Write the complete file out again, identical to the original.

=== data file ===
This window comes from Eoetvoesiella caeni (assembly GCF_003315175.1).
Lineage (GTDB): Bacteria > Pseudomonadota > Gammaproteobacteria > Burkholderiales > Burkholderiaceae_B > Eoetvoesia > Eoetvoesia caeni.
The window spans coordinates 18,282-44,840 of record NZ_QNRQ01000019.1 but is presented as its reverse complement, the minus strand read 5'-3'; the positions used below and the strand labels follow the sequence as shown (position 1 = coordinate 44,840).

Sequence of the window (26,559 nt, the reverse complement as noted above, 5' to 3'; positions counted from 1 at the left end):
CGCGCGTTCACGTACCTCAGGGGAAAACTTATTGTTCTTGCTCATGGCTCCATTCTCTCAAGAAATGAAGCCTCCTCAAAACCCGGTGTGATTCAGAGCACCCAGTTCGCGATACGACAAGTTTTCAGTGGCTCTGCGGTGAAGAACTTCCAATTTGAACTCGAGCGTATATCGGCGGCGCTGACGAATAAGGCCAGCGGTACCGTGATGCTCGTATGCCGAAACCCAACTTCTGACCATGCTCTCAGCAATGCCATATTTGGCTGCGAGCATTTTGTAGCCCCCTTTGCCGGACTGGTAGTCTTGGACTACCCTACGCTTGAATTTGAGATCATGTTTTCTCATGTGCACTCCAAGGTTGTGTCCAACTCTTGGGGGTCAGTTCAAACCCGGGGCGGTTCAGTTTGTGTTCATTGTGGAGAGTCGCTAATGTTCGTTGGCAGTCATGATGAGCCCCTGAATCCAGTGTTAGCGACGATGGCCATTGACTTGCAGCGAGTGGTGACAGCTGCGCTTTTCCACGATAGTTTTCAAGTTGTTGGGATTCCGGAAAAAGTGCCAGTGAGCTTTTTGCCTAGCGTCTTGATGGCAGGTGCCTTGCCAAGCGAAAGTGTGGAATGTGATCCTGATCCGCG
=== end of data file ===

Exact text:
This window comes from Eoetvoesiella caeni (assembly GCF_003315175.1).
Lineage (GTDB): Bacteria > Pseudomonadota > Gammaproteobacteria > Burkholderiales > Burkholderiaceae_B > Eoetvoesia > Eoetvoesia caeni.
The window spans coordinates 18,282-44,840 of record NZ_QNRQ01000019.1 but is presented as its reverse complement, the minus strand read 5'-3'; the positions used below and the strand labels follow the sequence as shown (position 1 = coordinate 44,840).

Sequence of the window (26,559 nt, the reverse complement as noted above, 5' to 3'; positions counted from 1 at the left end):
CGCGCGTTCACGTACCTCAGGGGAAAACTTATTGTTCTTGCTCATGGCTCCATTCTCTCAAGAAATGAAGCCTCCTCAAAACCCGGTGTGATTCAGAGCACCCAGTTCGCGATACGACAAGTTTTCAGTGGCTCTGCGGTGAAGAACTTCCAATTTGAACTCGAGCGTATATCGGCGGCGCTGACGAATAAGGCCAGCGGTACCGTGATGCTCGTATGCCGAAACCCAACTTCTGACCATGCTCTCAGCAATGCCATATTTGGCTGCGAGCATTTTGTAGCCCCCTTTGCCGGACTGGTAGTCTTGGACTACCCTACGCTTGAATTTGAGATCATGTTTTCTCATGTGCACTCCAAGGTTGTGTCCAACTCTTGGGGGTCAGTTCAAACCCGGGGCGGTTCAGTTTGTGTTCATTGTGGAGAGTCGCTAATGTTCGTTGGCAGTCATGATGAGCCCCTGAATCCAGTGTTAGCGACGATGGCCATTGACTTGCAGCGAGTGGTGACAGCTGCGCTTTTCCACGATAGTTTTCAAGTTGTTGGGATTCCGGAAAAAGTGCCAGTGAGCTTTTTGCCTAGCGTCTTGATGGCAGGTGCCTTGCCAAGCGAAAGTGTGGAATGTGATCCTGATCCGCG